When I was in third grade, my mom took me over to Dr. Hammett’s office in LaGrange. He was “the eye doctor” and I loved going there because the front desk had a bowl of Kraft caramels on it and every now and then one of those fudge ones would show up…SCORE.
That’s exactly how I felt when Dr. Hammett told my mom that I would need glasses. I knew that I was not supposed to want glasses but I really did want them. I thought they would make me interesting. And I would be able to read and read and read and read. So I tried not to smile while I heard the news. I picked out a pair from the kids’ rack–they were called “Cherry Swirl” and they were AWESOME.
Glasses didn’t stay awesome for long, for all the usual reasons. Blind at the pool. Contacts are itchy. Fingerprints. Four eyes. Sweat. They slide down, get knocked off, scratch too easily.
I loved my Cherry Swirl glasses for about a year then I tolerated glasses for another 33 years.
Then one magical day, my car was paid off and I saw an email about $1000 off laser vision correction and I decided that it was time. I went to the seminar and found out that it could work for me. I had the money for it. I got over my concerns about the slim slim chance of ending up with worse vision. Last April, I did it. I signed the papers, paid the bill, swallowed a Valium (#18!) and lay down on a table. Srrrrrrrt. One laser made my vision blurry. Then they walked me two steps to the next table and Srrrrtttt blip blip blip runk runk ruuuunk…and I could see. Seriously. I stood up and read the time off the clock across the room. It was 11:40. Thirty four years of not being able to see then I could see. Just like that.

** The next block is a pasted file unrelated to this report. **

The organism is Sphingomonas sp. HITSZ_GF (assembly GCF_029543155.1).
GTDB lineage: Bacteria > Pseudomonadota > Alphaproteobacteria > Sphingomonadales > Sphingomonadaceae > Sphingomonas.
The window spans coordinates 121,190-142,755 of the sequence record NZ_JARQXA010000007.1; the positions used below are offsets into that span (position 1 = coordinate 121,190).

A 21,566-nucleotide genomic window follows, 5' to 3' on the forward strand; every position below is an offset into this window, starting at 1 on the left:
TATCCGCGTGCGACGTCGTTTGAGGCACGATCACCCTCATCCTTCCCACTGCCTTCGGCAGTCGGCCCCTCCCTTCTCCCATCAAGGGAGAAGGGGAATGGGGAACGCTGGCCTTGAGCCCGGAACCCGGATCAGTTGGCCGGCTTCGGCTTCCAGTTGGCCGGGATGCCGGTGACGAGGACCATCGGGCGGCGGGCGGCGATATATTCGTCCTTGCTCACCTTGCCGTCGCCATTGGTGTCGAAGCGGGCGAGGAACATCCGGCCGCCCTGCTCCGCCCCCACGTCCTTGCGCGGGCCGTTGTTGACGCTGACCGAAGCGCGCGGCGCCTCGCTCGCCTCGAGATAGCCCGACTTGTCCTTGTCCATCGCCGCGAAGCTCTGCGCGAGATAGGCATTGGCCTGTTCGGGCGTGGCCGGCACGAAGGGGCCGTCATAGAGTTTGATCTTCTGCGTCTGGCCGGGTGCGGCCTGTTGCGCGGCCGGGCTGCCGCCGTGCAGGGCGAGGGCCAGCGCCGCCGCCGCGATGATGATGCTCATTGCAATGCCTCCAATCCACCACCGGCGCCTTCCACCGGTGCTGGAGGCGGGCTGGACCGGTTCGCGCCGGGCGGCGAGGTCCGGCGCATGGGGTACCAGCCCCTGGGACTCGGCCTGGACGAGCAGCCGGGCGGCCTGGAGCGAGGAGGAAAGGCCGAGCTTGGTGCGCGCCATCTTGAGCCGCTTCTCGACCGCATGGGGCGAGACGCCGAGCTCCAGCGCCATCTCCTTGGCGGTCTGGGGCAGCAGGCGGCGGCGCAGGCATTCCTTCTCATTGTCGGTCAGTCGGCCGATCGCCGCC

The day after the procedure, I gathered up all my old glasses and prescription sunglasses and stuffed them in the donation box for charity. It felt so liberating! I could lie on my side and read a book. I felt safer around the pool because I could see my kids clearly. We went to the beach and I saw fish jumping out in the distance. I could wear regular old sunglasses from Target. Even working out was better because I could sweat all I liked without my glasses slipping down my nose during push-ups.
But this isn’t an extended testimonial about the powers of laser vision correction. It’s about changing habits and changing situations in life. With the speed of a laser and a few thousands dollars, I changed my situation. But this morning, I did what I always do–I turned off the alarm, swung my legs over the side of the bed, then reached for my glasses. It’s been a year, but my body still follows that habit of 34 years. It happens when I am sleepy and running on my lizard brain. Habits are like that–they are grooves that my body has gotten used to. They once served a purpose, but now I might still be doing them without the need to. Habits don’t always recognize when a situation has changed. Think about an alcoholic–the minute they decide to stop drinking, the situation has changed. The habit of wanting to drink takes longer to retrain.
The week after the laser eye surgery, I started ripping down the ugly fruit wallpaper in the kitchen that I had resented for eight years. In a couple of days, we redid the kitchen counters, the appliances, the walls. FINALLY. It felt like I had shaken something loose. The eye surgery had inspired me to change other situations. Some things really can be fixed just. like. that. It only requires making the decision to change.
There was a time when running was a habit for me and I want to get back to that. I simply need to do it. I could spend eight years or thirty years to think about it and plan for it and worry over it, or I could put on my shoes tomorrow and run. Well, probably walk and then run down a hill. I can change the situation quickly, even though the habit will take longer to recover.
Do you have something that’s been nagging at you? What are you tired of? What part of it is a habit and what is a situation? Can the situation be changed? How can you retrain the habit?
Now I’m going to bed and I bet you a dollar I reach for the phantom glasses in the morning. And I’ll smile.